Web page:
You always knew when someone bought their jeans at a second-hand store, particularly if they were shorter. They had the “tailored pants” hem, rather than the rugged visible golden thread hem that you’d usually see on jeans.
Clipping and sewing them with similar colored thread still never gives that same store bought appearance you’d have with ones that were never altered.
Don’t stop saving money by purchasing jeans at thrift shops, when there’s a very easy way to get the look of new jeans that are of perfect length. It’s as easy as pie once you know the secret, but you’ll have to get out your sewing machine for this one unless you’re extremely adept at hand stitching.
The first step is establishing the length you want your jeans to be. Each type of jean has a different length where they look their best. For instance, boot cut jeans look their best when they’re ¼ to /2 inches off the floor, while skinny jeans need to end at about the top of the ankle and straight legs just below the ankle.
Of course, the type of shoes you’ll wear with the jeans makes a difference, so when you’re pinning them, put on the shoes you’re going to wear.
You’ll be turning the bottom edge of the jean up with the inside of the jean showing and the original hem ½ inch above the spot where you want the length.
Fold both sides up to the correct position and put a straight pin in both the front and back to hold the position before you remove them.
The length will end up being the width of the original hem lower than the spot where you sew it. You can put the pins in horizontally and turn the hem inside the pants to ensure you have the right length or sew it first and check.
Just make sure you don’t cut off the extra fabric until you’re sure the length is correct. You’ll also want to make sure the side seams of both legs are the same length.
It’s time to put the sewing machine to work. This technique allows you to use any color thread you like, but I use thread that’s the same color of the pants. It doesn’t matter since the thread won’t show. If you have a machine that allows you to remove the front piece, do so, so you can fit the hem of the jean around it.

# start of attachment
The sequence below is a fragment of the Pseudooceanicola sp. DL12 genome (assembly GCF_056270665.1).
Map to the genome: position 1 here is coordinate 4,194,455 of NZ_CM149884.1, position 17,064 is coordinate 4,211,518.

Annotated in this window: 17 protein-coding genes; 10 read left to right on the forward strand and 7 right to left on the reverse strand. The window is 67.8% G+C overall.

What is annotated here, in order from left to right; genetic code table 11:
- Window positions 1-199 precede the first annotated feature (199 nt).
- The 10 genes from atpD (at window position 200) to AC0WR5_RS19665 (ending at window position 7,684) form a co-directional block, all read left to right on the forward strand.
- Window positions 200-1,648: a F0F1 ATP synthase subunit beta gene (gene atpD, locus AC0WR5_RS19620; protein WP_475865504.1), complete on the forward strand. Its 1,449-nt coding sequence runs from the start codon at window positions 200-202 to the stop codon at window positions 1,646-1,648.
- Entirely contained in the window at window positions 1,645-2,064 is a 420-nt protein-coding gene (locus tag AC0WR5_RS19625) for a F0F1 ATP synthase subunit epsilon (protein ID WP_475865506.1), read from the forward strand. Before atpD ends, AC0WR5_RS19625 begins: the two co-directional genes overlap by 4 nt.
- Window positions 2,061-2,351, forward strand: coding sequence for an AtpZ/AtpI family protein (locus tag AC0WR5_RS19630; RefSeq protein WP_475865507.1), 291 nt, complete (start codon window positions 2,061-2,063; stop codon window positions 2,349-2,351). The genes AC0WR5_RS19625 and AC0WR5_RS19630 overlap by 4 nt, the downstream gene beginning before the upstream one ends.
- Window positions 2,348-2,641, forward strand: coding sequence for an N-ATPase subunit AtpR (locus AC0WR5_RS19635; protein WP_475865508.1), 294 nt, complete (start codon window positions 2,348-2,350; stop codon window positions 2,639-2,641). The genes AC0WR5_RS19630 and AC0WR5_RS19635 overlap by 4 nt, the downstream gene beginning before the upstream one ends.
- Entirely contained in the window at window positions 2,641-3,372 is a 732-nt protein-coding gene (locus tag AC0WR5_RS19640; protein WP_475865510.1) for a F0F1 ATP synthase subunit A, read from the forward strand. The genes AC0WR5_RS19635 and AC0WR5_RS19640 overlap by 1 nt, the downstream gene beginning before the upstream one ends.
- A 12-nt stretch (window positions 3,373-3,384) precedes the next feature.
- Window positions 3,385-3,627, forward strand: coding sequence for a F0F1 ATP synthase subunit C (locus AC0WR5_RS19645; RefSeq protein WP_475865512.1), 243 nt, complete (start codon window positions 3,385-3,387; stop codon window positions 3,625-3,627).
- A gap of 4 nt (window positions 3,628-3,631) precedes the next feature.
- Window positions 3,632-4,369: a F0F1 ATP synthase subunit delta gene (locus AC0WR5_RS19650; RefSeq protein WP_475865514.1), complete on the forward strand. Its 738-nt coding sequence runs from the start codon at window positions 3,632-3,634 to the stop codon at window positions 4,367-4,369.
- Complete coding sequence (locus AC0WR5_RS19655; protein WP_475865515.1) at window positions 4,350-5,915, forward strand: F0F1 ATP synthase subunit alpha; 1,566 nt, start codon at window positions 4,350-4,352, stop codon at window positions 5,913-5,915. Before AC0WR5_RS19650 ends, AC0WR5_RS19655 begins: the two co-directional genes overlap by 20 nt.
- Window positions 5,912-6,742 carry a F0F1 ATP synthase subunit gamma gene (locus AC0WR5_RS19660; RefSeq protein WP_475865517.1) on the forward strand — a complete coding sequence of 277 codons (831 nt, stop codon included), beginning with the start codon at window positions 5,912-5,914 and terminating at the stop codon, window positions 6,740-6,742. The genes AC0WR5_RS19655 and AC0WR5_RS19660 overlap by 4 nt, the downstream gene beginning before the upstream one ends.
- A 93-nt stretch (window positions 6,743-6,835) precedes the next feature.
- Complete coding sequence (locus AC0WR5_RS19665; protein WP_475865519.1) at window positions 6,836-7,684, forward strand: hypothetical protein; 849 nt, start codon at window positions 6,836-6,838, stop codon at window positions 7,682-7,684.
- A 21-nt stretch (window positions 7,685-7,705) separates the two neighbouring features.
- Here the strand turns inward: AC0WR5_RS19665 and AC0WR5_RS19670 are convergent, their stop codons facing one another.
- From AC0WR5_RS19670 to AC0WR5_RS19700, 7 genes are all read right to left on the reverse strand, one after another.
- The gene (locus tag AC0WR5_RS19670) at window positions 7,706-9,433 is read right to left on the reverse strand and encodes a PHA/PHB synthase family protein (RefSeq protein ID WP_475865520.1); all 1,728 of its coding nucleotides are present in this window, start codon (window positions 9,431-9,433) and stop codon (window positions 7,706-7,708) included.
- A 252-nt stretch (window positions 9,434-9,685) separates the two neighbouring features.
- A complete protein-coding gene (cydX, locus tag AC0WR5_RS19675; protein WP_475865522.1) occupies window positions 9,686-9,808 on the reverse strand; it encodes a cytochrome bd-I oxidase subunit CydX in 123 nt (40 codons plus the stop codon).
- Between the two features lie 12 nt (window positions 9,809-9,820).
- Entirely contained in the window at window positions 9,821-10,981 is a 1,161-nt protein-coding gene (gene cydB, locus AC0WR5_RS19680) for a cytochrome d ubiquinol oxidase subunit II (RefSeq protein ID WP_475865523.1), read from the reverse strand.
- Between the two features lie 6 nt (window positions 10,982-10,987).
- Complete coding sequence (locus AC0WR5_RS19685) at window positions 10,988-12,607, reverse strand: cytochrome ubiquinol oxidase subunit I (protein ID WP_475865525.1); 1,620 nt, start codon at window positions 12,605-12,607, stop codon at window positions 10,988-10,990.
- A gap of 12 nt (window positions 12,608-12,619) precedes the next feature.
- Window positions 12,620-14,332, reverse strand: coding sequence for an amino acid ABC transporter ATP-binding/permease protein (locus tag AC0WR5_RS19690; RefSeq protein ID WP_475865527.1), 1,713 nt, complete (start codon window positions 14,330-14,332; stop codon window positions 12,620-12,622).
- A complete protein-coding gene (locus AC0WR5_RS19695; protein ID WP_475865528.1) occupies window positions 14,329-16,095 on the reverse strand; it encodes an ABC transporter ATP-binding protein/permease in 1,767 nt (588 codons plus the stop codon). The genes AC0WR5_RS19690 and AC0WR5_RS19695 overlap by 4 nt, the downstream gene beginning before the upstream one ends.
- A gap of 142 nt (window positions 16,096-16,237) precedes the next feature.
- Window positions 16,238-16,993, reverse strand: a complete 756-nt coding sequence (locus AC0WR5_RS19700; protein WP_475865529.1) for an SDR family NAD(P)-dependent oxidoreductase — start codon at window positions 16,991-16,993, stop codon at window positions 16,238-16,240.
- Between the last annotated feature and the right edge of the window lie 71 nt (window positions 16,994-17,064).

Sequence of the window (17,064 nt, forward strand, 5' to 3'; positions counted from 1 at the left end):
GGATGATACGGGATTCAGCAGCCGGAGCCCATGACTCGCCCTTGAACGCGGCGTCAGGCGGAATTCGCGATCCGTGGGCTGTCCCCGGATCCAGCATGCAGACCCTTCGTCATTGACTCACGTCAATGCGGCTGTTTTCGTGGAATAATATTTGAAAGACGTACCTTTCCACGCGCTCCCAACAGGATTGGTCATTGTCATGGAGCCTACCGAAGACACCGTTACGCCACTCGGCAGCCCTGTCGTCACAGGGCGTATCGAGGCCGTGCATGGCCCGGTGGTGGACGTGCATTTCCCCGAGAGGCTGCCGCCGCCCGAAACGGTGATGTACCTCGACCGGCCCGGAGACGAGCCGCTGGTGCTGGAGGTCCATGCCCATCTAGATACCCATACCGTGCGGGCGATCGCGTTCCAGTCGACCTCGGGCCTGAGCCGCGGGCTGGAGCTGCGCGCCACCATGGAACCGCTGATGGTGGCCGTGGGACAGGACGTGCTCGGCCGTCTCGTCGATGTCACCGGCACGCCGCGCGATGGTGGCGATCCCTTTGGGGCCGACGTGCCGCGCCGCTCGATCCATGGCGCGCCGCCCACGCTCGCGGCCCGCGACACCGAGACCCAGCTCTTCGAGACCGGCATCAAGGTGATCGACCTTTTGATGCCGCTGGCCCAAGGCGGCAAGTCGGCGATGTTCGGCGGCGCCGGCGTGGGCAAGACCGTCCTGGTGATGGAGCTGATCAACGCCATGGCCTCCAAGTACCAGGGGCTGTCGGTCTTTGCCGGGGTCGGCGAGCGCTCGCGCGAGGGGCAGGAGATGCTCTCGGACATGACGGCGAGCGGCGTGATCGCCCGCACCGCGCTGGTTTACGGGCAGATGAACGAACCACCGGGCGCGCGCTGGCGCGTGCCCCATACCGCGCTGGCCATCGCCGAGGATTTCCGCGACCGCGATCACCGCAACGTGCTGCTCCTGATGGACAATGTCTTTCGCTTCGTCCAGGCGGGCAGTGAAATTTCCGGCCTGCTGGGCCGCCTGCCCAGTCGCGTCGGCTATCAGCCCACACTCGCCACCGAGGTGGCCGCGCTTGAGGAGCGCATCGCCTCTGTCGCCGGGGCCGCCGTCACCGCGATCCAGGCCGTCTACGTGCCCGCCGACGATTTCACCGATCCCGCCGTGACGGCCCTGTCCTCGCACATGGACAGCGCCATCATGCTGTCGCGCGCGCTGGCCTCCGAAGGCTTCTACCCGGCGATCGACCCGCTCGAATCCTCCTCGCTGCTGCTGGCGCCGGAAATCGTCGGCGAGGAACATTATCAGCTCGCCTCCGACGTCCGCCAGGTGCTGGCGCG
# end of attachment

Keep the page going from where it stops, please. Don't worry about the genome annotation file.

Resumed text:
Slowly begin sewing the new seam directly under the original seam. You’ll only have the thickness of one layer of material of fabric, except at the side seams, on both the top and the bottom, which should help you locate the spot to sew.
Once both legs are complete, turn the seams fold the extra material inside the leg to try them on again. You can iron the jeans before you do this to get a better idea of how it looks.
If you’re shortening jeans for children, you may want to leave the excess fabric on the pants to adjust as the child grows taller. However, if the jeans are own, once you’re the length is correct, it’s time to cut off excess fabric.
You’ll need to zigzag the edge to prevent it from fraying. You can use the machine for this.
If you haven’t already ironed the hem flat, it’s time to do so. You’ll have the original hem showing and simply iron it, so it stays flat and the excess fabric doesn’t create bulk.
You may need to do this again, anyway, even if you’ve already ironed before you sewed it. When you iron it, it makes all the difference in how it looks.
Even though you can barely see the second seam when you look very closely, no one will be that close to your ankles to see it.